Driver fatigue and road accidents
- Published: The Royal Society for the Prevention of Accidents (RoSPA), 2011
- Authors: The Royal Society for the Prevention of Accidents (RoSPA)
- Date Added: 07 Apr 2016
- Last Update: 07 Apr 2016
To review published research and data concerning:
- a) the scale of the sleep related RTI problem;
- b) the causes of driver fatigue; and,
- c) potential measures to reduce RTIs caused by sleepy drivers.
The literature research was conducted through RoSPA’s Information Centre, a Transport 2000 CD-ROM and the internet. The main UK research considered in this report is the various studies into sleep related road RTIs by Professor Horne at the Sleep Research Centre at Loughborough University, and TRL research. International studies, particularly from the USA, Australia, New Zealand and Canada, have also been considered.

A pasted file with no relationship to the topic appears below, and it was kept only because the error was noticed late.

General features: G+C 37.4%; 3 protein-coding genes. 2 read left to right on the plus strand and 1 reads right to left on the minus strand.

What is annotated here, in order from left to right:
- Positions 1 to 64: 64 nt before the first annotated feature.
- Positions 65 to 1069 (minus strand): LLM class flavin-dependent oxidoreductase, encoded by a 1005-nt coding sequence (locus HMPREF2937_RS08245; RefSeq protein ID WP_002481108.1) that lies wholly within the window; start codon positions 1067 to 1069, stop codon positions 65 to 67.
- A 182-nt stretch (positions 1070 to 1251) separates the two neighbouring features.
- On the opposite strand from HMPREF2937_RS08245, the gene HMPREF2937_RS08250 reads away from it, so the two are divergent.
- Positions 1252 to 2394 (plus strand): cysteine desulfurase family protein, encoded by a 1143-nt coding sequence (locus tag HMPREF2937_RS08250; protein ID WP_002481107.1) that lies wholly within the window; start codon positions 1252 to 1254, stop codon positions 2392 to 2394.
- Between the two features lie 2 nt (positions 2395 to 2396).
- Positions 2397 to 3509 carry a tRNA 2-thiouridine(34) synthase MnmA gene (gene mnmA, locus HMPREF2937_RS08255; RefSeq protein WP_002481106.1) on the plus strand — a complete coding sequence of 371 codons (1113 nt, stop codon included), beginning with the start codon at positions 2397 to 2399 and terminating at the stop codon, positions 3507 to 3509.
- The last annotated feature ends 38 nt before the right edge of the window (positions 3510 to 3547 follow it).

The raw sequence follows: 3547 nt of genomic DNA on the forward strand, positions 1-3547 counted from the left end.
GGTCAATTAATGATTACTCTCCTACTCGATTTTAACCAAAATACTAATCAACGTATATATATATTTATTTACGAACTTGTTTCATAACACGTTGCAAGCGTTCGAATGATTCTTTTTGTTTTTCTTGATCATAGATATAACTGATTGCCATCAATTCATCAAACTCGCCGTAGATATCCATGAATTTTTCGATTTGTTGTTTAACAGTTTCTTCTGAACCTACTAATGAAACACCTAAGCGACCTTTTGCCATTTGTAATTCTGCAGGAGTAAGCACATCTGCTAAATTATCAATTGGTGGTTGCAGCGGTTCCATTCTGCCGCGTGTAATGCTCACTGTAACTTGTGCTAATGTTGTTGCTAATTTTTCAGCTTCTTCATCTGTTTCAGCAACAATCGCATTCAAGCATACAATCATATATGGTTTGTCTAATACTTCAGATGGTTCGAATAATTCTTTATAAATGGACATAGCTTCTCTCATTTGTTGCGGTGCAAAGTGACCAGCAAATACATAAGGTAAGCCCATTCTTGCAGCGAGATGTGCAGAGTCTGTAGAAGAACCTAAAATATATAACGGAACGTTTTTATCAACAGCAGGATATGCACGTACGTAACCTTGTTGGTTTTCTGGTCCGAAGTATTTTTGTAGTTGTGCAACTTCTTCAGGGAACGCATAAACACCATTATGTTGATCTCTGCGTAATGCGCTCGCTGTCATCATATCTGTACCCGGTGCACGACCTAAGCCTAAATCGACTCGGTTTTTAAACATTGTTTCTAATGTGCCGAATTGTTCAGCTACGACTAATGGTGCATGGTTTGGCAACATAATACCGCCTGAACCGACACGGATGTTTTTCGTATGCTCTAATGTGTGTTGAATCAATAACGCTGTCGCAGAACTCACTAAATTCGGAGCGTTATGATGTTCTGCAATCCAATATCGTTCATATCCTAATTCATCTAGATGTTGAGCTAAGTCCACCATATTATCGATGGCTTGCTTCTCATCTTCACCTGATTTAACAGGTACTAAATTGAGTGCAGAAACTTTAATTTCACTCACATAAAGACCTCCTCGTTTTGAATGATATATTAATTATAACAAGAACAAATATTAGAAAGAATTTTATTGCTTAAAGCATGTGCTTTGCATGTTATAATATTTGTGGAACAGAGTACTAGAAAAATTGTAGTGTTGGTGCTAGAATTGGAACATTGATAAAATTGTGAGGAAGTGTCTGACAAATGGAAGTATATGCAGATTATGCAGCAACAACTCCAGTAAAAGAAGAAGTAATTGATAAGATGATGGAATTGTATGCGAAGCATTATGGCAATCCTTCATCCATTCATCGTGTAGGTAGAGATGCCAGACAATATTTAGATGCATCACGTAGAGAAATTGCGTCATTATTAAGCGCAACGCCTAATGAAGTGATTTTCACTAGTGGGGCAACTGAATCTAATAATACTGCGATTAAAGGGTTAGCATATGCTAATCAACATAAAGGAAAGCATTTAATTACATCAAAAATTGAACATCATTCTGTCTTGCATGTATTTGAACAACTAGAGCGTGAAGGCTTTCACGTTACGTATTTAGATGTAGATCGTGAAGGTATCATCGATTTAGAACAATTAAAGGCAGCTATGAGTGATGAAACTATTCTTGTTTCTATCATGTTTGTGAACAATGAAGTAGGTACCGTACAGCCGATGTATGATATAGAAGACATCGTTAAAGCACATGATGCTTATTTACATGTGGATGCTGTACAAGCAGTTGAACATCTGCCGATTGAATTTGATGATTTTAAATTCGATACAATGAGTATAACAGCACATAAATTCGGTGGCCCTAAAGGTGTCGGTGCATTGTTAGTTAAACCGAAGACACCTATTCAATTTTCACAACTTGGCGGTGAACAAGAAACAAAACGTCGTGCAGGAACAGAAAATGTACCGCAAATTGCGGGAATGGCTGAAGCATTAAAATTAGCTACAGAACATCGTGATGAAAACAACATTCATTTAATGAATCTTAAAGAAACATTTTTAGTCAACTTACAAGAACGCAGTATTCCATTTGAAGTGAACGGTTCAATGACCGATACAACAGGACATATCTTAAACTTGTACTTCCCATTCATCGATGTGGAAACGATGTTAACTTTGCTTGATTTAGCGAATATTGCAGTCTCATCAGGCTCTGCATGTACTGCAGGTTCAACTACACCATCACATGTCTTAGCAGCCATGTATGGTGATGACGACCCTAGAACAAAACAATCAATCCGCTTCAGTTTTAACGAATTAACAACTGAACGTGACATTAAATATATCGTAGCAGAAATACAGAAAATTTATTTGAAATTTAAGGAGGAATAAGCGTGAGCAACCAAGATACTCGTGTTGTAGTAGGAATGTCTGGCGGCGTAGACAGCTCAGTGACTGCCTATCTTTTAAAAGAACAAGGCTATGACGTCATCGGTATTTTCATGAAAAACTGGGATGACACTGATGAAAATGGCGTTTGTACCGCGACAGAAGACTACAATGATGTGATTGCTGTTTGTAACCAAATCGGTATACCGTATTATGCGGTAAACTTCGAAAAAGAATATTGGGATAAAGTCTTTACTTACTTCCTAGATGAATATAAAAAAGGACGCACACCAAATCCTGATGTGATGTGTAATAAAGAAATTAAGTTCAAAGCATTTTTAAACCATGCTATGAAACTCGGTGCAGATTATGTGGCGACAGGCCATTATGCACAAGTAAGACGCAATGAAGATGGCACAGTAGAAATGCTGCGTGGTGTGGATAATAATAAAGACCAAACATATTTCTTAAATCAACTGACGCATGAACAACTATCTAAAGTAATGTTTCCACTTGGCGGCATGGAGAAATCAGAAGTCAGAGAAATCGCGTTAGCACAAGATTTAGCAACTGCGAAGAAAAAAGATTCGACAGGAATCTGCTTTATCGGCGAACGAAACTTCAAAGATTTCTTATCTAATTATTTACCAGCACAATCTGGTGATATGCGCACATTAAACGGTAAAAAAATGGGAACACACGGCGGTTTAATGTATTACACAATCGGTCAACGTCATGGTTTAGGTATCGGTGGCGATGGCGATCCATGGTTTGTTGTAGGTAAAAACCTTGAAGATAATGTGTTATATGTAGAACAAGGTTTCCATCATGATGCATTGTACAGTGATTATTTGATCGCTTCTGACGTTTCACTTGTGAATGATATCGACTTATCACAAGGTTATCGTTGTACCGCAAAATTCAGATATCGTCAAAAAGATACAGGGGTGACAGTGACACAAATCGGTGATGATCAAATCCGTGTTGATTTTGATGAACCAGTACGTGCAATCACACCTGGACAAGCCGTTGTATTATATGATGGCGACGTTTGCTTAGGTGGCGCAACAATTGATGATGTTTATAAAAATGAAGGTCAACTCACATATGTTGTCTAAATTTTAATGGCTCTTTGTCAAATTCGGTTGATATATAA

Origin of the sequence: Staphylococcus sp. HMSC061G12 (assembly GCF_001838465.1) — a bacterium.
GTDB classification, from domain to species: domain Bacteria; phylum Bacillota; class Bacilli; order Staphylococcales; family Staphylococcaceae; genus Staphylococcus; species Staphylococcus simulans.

Driver fatigue is a major cause of RTIs, accounting for up to 20 per cent of serious RTIs on motorways and monotonous roads in Great Britain.
Journeys involving long periods of driving on monotonous roads, such as motorways, are more likely to result in a driver falling asleep at the wheel.
The early hours of the morning and the middle of the afternoon are the peak times for fatigue RTIs, and long journeys on monotonous roads, particularly motorways, are the most likely to result in a driver falling asleep.
Good review document with quantifiable findings.